4. 4. 3. Consider how locationmight impact your lendingoptions.Some historic houses, particularly in urbanareas, are located in neighborhoods wherefinancial institutions charge higher interestrates or simply aren’t conducting as muchbusiness. In these cases, the lender mayrequire borrowers to obtain additional loanguarantees or increase their equity in theproperty before approving the mortgage. Photo courtesy w.marsh, Flickr
  5. 5. 4. Be prepared for other potentialfinancial arrangements.1) If you qualify for a Veterans Administration (VA) loan or a Federal Housing Administration (FHA) loan guarantee, the historic house might not fit the standard profiles these programs use.2) If the inspection reveals major repair or replacement problems, the lender might require evidence of your ability to pay for the necessary work.3) If you as the purchaser plan to get the repair money as part of the mortgage, the lender may escrow that portion of the loan to pay the contractors directly.
  6. 6. 5. Investigate if a property is insurablebefore you commit to buying it.In some cases, insuring a historic house costs more than insuring a new house ofa similar size. Why? Because historic houses often require materials or methodsno longer in use, so faithfully rebuilding them in the event of damage ordestruction will almost always cost more than repairing a newer house. Checkout National Trust Insurance Services to learn more about your options. Photo courtesy Ron Cogswell, Flickr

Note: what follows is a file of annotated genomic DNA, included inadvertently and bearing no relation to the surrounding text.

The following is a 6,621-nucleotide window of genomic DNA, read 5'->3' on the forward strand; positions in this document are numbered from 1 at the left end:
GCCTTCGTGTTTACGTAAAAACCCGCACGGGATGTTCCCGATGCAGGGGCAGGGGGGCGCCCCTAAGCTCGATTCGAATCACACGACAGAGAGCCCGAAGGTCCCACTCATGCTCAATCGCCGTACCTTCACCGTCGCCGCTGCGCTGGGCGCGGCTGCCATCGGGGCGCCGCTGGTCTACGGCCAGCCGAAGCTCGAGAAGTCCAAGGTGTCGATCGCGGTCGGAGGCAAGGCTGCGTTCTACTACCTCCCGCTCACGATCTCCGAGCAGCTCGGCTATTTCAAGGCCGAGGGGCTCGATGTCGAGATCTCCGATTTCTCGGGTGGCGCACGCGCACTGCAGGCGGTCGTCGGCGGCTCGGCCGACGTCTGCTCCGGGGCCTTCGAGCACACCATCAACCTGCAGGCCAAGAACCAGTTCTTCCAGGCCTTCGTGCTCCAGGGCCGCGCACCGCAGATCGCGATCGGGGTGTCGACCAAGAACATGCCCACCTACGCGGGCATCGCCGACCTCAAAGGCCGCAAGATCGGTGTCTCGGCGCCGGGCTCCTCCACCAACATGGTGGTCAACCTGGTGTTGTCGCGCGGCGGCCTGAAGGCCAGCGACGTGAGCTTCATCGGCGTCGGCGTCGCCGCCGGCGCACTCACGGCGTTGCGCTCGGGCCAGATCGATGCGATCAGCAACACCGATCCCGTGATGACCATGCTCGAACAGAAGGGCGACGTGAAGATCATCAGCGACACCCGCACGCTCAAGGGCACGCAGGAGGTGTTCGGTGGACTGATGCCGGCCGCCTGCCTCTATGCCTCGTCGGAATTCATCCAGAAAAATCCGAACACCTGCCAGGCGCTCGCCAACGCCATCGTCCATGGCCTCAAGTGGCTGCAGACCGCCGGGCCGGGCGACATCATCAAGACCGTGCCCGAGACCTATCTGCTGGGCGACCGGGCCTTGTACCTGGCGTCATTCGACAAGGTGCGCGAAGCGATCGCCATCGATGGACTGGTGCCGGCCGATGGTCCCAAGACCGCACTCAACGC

7. 7. 6. Consider your taxes --and consult professionals.Typically, historic houses will have the sameproperty tax burdens as new ones. You may,however, be eligible for federal historicrehabilitation tax credits or tax deductions ondonated preservation easements. Inaddition, 39 states and the District ofColumbia have legislation with a wide rangeof benefits for historic homeowners, fromreduced property taxes to state income taxcredits for qualified rehabs. Consult yourSHPO and a knowledgeable tax accountantor attorney before signing a contract so youknow exactly what’s available to you. Photo courtesy kenteegardin, Flickr